SH-4492 Create a useful README for llcorehttp.

Tue, 17 Sep 2013 21:55:44 +0000

author
Monty Brandenberg <monty@lindenlab.com>
date
Tue, 17 Sep 2013 21:55:44 +0000
changeset 40724
d3cca5ca0fbe
parent 40723
06b01c301672
child 40725
3053bf46de4b

SH-4492 Create a useful README for llcorehttp.
First edit complete. Use the library in 15 minutes. Describe the
code. Refinements to the initial try. Describe that code. Still
to do: more refinements, how to choose a policy class, FAQ.

indra/llcorehttp/README.Linden file | annotate | diff | revisions
     1.1 --- /dev/null	Thu Jan 01 00:00:00 1970 +0000
     1.2 +++ b/indra/llcorehttp/README.Linden	Tue Sep 17 21:55:44 2013 +0000
     1.3 @@ -0,0 +1,467 @@
     1.4 +
     1.5 +
     1.6 +
     1.7 +1.  HTTP fetching in 15 Minutes
     1.8 +
     1.9 +    Let's start with a trivial working example.  You'll need a throwaway
    1.10 +    build of the viewer.  And we'll use indra/newview/llappviewer.cpp as
    1.11 +    our host.
    1.12 +
    1.13 +    Add some needed headers:
    1.14 +
    1.15 +
    1.16 +        #include "httpcommon.h"
    1.17 +        #include "httprequest.h"
    1.18 +        #include "httphandler.h"
    1.19 +
    1.20 +
    1.21 +    You'll need to derive a class from HttpHandler (not HttpHandle).
    1.22 +    This is used to deliver notifications of HTTP completion to your
    1.23 +    code.  Place it near the top, before LLDeferredTaskList, say:
    1.24 +
    1.25 +
    1.26 +        class MyHandler : public LLCore::HttpHandler
    1.27 +        {
    1.28 +        public:
    1.29 +            MyHandler()
    1.30 +            : LLCore::HttpHandler()
    1.31 +            {}
    1.32 +
    1.33 +            virtual void onCompleted(LLCore::HttpHandle /* handle */,
    1.34 +                                     LLCore::HttpResponse * /* response */)
    1.35 +            {
    1.36 +                LL_INFOS("Hack") << "It is happening again." << LL_ENDL;
    1.37 +
    1.38 +                delete this;    // Last statement
    1.39 +            }
    1.40 +        };
    1.41 +
    1.42 +
    1.43 +    Add some statics up there as well:
    1.44 +
    1.45 +
    1.46 +        // Our request object.  Allocate during initialiation.
    1.47 +        static LLCore::HttpRequest * my_request(NULL);
    1.48 +
    1.49 +        // The policy class for HTTP traffic.
    1.50 +        // Use HttpRequest::DEFAULT_POLICY_ID, but DO NOT SHIP WITH THIS VALUE!!
    1.51 +        static LLCore::HttpRequest::policy_t my_policy(LLCore::HttpRequest::DEFAULT_POLICY_ID);
    1.52 +
    1.53 +        // Priority for HTTP requests.  Use 0U.
    1.54 +        static LLCore::HttpRequest::priority_t my_priority(0U);
    1.55 +
    1.56 +
    1.57 +    In LLAppViewer::init() after mAppCoreHttp.init(), create a request object:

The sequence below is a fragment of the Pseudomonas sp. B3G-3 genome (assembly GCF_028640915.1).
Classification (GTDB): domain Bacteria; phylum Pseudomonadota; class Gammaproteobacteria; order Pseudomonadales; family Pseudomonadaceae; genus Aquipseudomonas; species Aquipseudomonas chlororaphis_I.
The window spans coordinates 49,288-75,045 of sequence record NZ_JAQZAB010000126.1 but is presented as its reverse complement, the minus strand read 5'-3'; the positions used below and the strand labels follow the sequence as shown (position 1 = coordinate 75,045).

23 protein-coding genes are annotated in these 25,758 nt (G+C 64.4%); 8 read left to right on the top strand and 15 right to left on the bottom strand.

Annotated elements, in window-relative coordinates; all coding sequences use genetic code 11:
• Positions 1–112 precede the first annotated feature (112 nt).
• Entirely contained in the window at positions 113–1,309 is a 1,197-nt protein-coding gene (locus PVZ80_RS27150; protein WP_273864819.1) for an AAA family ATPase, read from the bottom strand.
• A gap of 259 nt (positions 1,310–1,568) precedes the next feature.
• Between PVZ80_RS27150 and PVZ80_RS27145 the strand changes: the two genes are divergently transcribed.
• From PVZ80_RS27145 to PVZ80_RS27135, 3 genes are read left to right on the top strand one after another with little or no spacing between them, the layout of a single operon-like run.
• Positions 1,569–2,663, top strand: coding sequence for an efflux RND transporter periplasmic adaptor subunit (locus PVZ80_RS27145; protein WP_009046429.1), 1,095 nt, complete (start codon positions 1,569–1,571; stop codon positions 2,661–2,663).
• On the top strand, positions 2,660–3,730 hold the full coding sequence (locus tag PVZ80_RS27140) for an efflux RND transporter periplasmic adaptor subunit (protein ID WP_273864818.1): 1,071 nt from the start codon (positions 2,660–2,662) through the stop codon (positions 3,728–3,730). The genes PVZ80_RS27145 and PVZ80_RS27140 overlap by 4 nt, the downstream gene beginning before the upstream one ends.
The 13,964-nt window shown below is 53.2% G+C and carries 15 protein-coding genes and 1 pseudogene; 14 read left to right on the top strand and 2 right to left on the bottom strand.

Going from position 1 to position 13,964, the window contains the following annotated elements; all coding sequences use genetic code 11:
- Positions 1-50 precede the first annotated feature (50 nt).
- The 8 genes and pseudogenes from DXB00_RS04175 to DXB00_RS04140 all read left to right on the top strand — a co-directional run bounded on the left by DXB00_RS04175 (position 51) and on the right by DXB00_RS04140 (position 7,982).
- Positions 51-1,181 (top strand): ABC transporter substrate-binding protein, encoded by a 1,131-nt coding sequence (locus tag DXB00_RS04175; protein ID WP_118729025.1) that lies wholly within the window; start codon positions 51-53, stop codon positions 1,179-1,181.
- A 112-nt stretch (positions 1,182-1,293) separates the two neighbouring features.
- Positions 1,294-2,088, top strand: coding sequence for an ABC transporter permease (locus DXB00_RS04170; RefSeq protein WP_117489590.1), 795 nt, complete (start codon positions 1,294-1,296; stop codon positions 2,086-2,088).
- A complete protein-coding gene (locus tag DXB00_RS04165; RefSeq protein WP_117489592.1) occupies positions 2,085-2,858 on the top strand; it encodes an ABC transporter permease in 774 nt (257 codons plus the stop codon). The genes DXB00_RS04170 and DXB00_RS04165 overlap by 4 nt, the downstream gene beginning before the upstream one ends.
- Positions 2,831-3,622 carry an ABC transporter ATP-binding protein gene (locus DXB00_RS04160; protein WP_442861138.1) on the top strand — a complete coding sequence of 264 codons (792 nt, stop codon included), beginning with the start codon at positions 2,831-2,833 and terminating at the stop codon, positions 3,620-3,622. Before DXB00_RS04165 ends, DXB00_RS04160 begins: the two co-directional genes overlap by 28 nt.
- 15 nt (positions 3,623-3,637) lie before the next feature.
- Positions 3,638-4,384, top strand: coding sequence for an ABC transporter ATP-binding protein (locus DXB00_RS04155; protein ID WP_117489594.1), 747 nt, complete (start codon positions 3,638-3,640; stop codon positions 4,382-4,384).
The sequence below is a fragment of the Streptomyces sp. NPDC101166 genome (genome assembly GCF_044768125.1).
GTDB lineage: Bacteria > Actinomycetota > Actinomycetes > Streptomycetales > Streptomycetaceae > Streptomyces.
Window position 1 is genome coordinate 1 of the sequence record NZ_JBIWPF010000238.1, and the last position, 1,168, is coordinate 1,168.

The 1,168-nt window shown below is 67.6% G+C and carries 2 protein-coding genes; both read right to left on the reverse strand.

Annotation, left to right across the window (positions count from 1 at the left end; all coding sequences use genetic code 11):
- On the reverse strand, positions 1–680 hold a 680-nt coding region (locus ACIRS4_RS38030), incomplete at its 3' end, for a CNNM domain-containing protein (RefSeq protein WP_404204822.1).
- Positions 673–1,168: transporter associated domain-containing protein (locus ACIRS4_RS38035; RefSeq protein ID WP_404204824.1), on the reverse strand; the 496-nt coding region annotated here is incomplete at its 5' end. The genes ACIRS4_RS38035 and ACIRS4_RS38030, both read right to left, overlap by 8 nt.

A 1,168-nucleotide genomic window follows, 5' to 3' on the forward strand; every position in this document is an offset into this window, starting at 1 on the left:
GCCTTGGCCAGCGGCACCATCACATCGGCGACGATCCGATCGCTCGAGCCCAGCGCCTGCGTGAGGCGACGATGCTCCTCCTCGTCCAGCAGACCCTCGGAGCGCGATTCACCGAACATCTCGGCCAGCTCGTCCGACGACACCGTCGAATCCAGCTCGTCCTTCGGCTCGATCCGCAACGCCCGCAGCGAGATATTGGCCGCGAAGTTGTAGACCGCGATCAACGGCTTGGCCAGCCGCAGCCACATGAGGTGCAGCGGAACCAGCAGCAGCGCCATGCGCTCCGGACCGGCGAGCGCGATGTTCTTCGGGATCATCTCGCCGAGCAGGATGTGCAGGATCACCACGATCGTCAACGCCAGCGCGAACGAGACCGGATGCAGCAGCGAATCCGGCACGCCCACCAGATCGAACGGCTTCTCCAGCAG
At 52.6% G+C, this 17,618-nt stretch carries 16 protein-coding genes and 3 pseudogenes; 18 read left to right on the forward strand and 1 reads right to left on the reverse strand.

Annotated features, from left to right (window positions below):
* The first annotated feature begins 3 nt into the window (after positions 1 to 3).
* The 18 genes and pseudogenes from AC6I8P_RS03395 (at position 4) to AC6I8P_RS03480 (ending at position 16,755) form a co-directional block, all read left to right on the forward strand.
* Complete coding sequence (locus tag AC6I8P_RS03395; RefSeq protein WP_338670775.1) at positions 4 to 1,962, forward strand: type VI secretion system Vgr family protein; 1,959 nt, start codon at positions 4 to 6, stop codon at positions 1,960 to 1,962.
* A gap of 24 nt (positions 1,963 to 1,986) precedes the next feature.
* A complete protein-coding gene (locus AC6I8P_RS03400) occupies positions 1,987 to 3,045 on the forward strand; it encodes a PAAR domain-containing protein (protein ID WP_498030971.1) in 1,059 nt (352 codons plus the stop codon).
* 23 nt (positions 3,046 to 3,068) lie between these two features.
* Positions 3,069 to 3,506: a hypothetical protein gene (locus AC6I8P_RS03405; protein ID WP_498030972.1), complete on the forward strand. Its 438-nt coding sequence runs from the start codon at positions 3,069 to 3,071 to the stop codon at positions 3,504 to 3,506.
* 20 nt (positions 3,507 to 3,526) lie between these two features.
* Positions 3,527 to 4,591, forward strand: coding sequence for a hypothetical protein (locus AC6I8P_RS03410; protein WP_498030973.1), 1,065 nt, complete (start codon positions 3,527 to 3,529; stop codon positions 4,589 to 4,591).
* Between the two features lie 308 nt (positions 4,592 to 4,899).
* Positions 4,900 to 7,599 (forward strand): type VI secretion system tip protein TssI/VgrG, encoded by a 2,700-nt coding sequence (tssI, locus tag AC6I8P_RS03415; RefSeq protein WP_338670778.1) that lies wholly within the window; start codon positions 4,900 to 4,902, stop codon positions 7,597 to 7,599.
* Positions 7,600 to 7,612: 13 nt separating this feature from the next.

1.58 +
    1.59 +
    1.60 +        my_request = new LLCore::HttpRequest();
    1.61 +
    1.62 +
    1.63 +    In LLAppViewer::mainLoop(), just before entering the while loop,
    1.64 +    we'll kick off one HTTP request:
    1.65 +
    1.66 +
    1.67 +        // Construct a handler object (we'll use the heap this time):
    1.68 +        MyHandler * my_handler = new MyHandler;
    1.69 +
    1.70 +        // Issue a GET request to 'http://www.example.com/' kicking off
    1.71 +        // all the I/O, retry logic, etc.
    1.72 +        LLCore::HttpHandle handle;
    1.73 +        handle = my_request->requestGet(my_policy,
    1.74 +                                        my_priority,
    1.75 +                                        "http://www.example.com/",
    1.76 +                                        NULL,
    1.77 +                                        NULL,
    1.78 +                                        my_handler);
    1.79 +        if (LLCORE_HTTP_HANDLE_INVALID == handle)
    1.80 +        {
    1.81 +            LL_WARNS("Hack") << "Failed to launch HTTP request.  Try again."
    1.82 +                             << LL_ENDL;
    1.83 +        }
    1.84 +
    1.85 +
    1.86 +    Finally, arrange to periodically call update() on the request object
    1.87 +    to find out when the request completes.  This will be done by
    1.88 +    calling the onCompleted() method with status information and
    1.89 +    response data from the HTTP operation.  Add this to the
    1.90 +    LLAppViewer::idle() method after the ping:
    1.91 +
    1.92 +
    1.93 +        my_request->update(0);
    1.94 +
    1.95 +
    1.96 +    That's it.  Build it, run it and watch the log file.  You should get
    1.97 +    the "It is happening again." message indicating that the HTTP
    1.98 +    operation completed in some manner.
    1.99 +
   1.100 +
   1.101 +2.  What Does All That Mean
   1.102 +
   1.103 +    MyHandler/HttpHandler.  This class replaces the Responder-style in
   1.104 +    legacy code.  One method is currently defined.  It is used for all
   1.105 +    request completions, successful or failed:
   1.106 +
   1.107 +
   1.108 +        void onCompleted(LLCore::HttpHandle /* handle */,
   1.109 +                         LLCore::HttpResponse * /* response */);
   1.110 +
   1.111 +
   1.112 +    The onCompleted() method is invoked as a callback during calls to
   1.113 +    HttpRequest::update().  All I/O is completed asynchronously in
   1.114 +    another thread.  But notifications are polled by calling update()
   1.115 +    and invoking a handler for completed requests.
   1.116 +
   1.117 +    In this example, the invocation also deletes the handler (which is
   1.118 +    never referenced by the llcorehttp code again).  But other
   1.119 +    allocation models are possible including handlers shared by many
   1.120 +    requests, stack-based handlers and handlers mixed in with other,
   1.121 +    unrelated classes.
   1.122 +
   1.123 +    LLCore::HttpRequest().  Instances of this class are used to request
   1.124 +    all major functions of the library.  Initialization, starting
   1.125 +    requests, delivering final notification of completion and various
   1.126 +    utility operations are all done via instances.  There is one very